Mar­ket is ready for an ac­tivist in­vest­ment fund

Financial Mail - Investors Monthly - - Editor’s Note - MARC HASENFUSS email Marc on hasen­fussm@times­me­

THE EMER­GENCE OF VALUE Cap­i­tal Part­ners (VCP) as an in­flu­en­tial share­holder at ser­vices con­glom­er­ate Ad­corp heart­ens me greatly. Share­holder ac­tivism has largely been the do­main of tire­less in­di­vid­u­als such as Theo Botha, who too of­ten can’t back up valid share­holder con­cerns with vot­ing mus­cle. Good­ness knows, if Botha had had in­flu­ence, sad sagas such as Sage might have turned out dif­fer­ently.

Ad­corp, which was once rated as a top sec­ond-line share, has been in a tough space for a while, and share­hold­ers will surely recog­nise that the in­ter­ven­tion by VCP was prob­a­bly not a mo­ment too soon.

It’s not un­com­mon for share­hold­ers to sit on their hands for far too long, re­main­ing hope­ful that an op­er­a­tional or strate­gic tan­gle will even­tu­ally be re­solved sans cor­po­rate ruc­tions. Dis­tri­bu­tion & Ware­hous­ing Net­work (Dawn) is a re­cent ex­am­ple where early in­ter­ven­tion by ma­jor share­hold­ers might have pre­vented some se­ri­ous value de­struc­tion.

VCP, fea­tur­ing An­thony Ball and Sam Sit­hole, is clearly more de­ter­mined than diplo­matic. It has al­ready made its pres­ence felt at tech­nol­ogy gi­ant Al­tron, and share­hold­ers must be thrilled that since the new di­rec­tional share­hold­ers took charge the share price rose around 25%.

Ad­corp’s share bounced back strongly af­ter VCP’s in­volve­ment was con­firmed. But con­sid­er­ing the value that could be un­locked by re­or­gan­is­ing Ad­corp, I sus­pect there is plenty of up­side to come in the next 18 months. Hope­fully other ac­tivist share­hold­ing firms will come to the fore be­cause of VCP’s emer­gence and the chance for suc­cess­ful en­gage­ments at Al­tron and Ad­corp. Or it may in­spire in­di­vid­ual share­hold­ers to band to­gether to form points of in­flu­ence.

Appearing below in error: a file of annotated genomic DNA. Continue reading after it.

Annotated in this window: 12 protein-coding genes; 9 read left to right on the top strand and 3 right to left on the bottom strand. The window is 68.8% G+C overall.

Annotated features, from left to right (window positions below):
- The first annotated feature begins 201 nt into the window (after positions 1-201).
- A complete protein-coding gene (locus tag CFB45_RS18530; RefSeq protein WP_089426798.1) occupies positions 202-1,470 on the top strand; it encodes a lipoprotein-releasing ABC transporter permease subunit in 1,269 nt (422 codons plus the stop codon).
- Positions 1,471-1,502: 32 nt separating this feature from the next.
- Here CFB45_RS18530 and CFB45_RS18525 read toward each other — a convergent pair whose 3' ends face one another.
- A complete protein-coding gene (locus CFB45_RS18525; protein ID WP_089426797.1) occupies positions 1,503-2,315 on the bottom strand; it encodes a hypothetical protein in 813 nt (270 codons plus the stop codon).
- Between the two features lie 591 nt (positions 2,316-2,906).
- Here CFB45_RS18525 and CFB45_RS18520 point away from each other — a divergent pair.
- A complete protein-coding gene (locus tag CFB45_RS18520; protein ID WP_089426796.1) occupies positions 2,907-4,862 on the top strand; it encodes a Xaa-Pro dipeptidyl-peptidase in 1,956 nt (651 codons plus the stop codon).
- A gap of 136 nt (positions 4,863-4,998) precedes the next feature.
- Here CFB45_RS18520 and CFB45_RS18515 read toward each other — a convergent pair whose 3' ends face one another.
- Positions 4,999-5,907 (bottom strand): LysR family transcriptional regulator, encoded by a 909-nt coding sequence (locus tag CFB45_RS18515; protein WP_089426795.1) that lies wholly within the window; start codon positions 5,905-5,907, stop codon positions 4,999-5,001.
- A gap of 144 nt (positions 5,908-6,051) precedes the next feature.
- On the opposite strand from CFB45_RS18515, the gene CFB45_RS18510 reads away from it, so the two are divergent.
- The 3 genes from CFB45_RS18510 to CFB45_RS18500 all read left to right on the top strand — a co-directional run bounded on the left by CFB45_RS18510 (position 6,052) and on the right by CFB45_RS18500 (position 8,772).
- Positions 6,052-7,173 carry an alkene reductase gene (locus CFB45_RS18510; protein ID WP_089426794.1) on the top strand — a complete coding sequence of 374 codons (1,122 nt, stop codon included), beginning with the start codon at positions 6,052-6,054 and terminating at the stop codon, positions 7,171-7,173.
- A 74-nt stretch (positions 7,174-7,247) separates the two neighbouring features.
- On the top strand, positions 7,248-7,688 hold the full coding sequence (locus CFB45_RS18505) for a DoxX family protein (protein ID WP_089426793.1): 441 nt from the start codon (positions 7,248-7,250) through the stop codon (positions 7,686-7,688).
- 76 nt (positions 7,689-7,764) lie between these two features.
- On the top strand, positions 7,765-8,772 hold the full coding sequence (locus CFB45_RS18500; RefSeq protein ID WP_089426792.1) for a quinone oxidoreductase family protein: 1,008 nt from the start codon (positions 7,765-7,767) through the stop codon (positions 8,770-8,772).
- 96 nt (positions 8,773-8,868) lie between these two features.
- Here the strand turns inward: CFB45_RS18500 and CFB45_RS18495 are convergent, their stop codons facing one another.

Over the years there have been whis­per­ings about the launch of an ac­tivist in­vest­ing fund in SA. Per­haps RECM & Cal­i­bre, the in­vest­ment firm headed by Piet Viljoen and Jan van Niek­erk, is the clos­est we can get to an ac­tivist fund with in­flu­en­tial po­si­tions in long-time “dogs” such as Dawn, Sen­tula and the Trans Hex Group.

Cer­tainly there is more than enough op­por­tu­nity on the JSE for a ded­i­cated ac­tivist fund to so­licit se­ri­ous mar­ket in­ter­est. Of course, gain­ing in­flu­ence is eas­ier said than done. Still, I won­der whether read­ers would flee from or flock to a port­fo­lio man­aged by an en­er­getic ac­tivist in­vestor not cowed by the dif­fi­cul­ties in un­lock­ing value in ne­glected coun­ters.

Let’s as­sume an in­vest­ment en­tity could form a port­fo­lio con­sist­ing of in­flu­en­tial po­si­tions in (for in­stance) In­ter­waste, Ar­gent In­dus­trial, Sun In­ter­na­tional, Bowler Met­calf, Tren­cor, Hu­lamin, Pallinghurst Re­sources and Value Group. Or is it sim­ply eas­ier to stump up for po­si­tions in (the few) stocks with dis­cernible growth prospects?

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